Each species has a very unique set of demands. A fully grown Leopard Gecko only requires feeding 2-3 times per week, while an adult bearded dragon will require a daily feed. Likewise, the light cycles and misting schedule for each species differs greatly. Because of this, we wouldn’t advise a “one-size-fits-all” formula, but rather recommend that you carefully consider your pet’s needs and work on a care schedule from there.

If a professional pet sitter is not available to care for your reptile, you have three alternative options available:

  • Take your pet to a friend’s or family member’s house – it may not possible for relations to assist in looking after your pet at your home, so moving your pet to their house temporarily may be a good fix. Keep in mind that their electricity will likely spike while your pet is there, so discuss that additional cost with them before asking them to commit.
  • Make use of reptile boarding facilities – this is something that some pet stores and vets offer as a service, though no one, especially in a pet store setting, will care for your pet the way you do. Conduct extensive research before you choose a service like this.
  • Take your reptile with you on vacation. Taking your reptile on vacation with you is a completely viable option, but can quickly become a lot more work than you would ideally want when on holiday. Besides the initial visions of a Rango-esque occurrence, issues like climate control, vet accessibility and food availability come into play.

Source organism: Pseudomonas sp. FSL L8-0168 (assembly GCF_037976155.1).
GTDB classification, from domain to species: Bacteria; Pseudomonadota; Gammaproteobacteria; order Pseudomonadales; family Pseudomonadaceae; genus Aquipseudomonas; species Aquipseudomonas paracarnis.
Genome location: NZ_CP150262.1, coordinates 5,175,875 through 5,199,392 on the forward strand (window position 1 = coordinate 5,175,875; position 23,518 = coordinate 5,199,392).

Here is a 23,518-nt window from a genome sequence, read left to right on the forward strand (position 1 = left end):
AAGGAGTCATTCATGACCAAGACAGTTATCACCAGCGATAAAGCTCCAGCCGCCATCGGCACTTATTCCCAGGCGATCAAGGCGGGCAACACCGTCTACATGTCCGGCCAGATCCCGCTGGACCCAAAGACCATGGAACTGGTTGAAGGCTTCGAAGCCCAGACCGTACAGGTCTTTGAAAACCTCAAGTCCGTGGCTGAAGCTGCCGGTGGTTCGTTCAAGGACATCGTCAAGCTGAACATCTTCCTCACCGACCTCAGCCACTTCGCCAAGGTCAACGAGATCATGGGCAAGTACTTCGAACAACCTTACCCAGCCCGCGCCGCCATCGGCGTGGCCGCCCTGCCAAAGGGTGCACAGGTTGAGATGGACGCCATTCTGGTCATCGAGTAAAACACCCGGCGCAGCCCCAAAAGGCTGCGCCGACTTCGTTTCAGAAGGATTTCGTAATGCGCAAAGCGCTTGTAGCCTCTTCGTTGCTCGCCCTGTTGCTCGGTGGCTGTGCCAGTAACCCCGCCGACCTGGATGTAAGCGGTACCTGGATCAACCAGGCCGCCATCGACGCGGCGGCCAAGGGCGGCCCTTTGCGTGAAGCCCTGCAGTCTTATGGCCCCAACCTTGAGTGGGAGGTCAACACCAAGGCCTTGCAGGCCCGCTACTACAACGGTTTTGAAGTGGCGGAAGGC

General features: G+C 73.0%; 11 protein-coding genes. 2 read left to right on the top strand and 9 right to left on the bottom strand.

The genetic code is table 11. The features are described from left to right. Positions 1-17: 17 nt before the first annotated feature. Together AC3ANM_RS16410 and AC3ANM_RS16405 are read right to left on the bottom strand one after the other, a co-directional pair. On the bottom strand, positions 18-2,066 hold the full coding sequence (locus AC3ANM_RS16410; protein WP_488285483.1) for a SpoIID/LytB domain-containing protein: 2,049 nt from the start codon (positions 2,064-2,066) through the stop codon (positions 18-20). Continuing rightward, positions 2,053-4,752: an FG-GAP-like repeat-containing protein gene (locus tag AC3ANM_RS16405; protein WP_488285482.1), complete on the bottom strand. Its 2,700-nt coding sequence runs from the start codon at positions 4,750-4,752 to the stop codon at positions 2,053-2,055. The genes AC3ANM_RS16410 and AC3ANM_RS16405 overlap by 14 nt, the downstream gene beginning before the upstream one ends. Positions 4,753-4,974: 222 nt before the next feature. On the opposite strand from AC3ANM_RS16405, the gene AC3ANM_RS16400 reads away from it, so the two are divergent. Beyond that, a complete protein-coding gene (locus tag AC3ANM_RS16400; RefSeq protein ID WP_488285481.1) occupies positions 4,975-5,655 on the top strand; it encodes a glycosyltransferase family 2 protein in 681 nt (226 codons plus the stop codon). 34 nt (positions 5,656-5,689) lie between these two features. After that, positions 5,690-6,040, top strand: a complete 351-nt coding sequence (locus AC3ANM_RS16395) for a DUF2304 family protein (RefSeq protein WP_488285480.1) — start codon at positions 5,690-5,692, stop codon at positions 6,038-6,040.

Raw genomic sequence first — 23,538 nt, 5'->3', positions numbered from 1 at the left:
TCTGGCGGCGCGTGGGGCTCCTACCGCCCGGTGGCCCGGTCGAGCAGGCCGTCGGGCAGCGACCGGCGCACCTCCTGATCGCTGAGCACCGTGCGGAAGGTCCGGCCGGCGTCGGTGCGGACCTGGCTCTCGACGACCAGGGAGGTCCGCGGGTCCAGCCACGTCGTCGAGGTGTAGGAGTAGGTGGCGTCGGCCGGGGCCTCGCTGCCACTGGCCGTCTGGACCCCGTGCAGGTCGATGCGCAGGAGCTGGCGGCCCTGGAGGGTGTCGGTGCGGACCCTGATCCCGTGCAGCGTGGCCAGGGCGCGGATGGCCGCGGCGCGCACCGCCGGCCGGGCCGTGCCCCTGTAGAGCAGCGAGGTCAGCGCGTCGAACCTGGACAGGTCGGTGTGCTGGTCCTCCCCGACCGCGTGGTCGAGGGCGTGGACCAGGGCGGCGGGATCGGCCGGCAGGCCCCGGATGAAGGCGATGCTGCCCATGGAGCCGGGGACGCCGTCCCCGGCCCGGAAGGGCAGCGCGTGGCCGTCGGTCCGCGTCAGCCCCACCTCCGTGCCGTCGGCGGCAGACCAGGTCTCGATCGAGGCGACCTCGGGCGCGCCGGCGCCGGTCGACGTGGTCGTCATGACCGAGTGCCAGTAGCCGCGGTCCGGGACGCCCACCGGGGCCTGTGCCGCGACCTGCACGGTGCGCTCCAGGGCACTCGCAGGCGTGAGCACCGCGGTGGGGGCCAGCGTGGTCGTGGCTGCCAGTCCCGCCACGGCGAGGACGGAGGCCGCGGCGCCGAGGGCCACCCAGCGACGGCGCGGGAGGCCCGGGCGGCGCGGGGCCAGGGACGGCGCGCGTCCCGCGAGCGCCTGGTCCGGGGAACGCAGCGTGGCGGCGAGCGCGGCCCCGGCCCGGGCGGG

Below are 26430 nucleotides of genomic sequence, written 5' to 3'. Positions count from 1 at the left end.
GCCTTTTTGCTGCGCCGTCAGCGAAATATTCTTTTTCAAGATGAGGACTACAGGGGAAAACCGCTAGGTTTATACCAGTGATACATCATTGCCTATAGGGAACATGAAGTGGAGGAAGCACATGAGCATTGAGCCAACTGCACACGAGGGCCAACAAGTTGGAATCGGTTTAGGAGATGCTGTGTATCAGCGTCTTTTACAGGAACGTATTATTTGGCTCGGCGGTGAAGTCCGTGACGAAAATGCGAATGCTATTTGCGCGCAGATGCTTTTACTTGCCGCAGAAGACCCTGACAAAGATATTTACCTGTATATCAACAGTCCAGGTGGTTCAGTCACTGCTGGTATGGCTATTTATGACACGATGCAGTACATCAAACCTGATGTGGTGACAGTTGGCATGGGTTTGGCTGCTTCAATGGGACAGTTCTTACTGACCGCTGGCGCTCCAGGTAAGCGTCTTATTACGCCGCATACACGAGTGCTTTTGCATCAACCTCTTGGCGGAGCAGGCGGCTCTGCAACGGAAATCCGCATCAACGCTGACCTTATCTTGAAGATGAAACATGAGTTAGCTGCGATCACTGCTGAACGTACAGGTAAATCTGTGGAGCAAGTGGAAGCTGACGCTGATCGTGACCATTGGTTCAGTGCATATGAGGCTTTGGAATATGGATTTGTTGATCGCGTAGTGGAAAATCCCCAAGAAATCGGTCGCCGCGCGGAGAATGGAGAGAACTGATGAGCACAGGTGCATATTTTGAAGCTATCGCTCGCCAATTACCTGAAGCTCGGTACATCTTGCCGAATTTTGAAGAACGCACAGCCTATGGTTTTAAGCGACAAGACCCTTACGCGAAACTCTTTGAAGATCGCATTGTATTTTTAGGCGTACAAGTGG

Leaving Your Fish

When it comes to leaving your fish at home, there is a lot to prepare. A checklist for leaving fish when going on vacation may look like this:

  • Replace water and give the tank a good clean
    • Check your water filter while you do this. Filters can be tricky and we have tried many. If you own a large fish tank, a good choice is the Fluval 206 . It’s cost-effective, though hardwearing, reliable, and an option that won’t give you any issues while you’re away.
  • Check your water temperature and ensure that your bulbs, timer, thermostat and all other equipment is working properly
    • A light timer is a great add-on that will ensure you’re not reliant on your sitter to switch your lights on and off.
  • Play around with your automatic fish feeder – even if you have a sitter, we recommend to get an automatic feeder to split up feeds so there is less of a chance for overfeeding or water contamination.

Finally, ENJOY Your Vacation!

With all this covered, we hope you have an awesome time on vacation with the peace of mind that your pets are safe and sound. If you have any pet care tips, let us know. If you know someone going on holiday and could benefit from this advice, please share this post!

Contributed by Molly Newton. Molly has been a pet lover since her earliest years owning her two first hamsters and a goldfish. Over the years her pet obsession has encompassed fish keeping, rabbits, cats and dogs. Molly’s mission is to make pets and pet lovers lives easier, happier and healthier.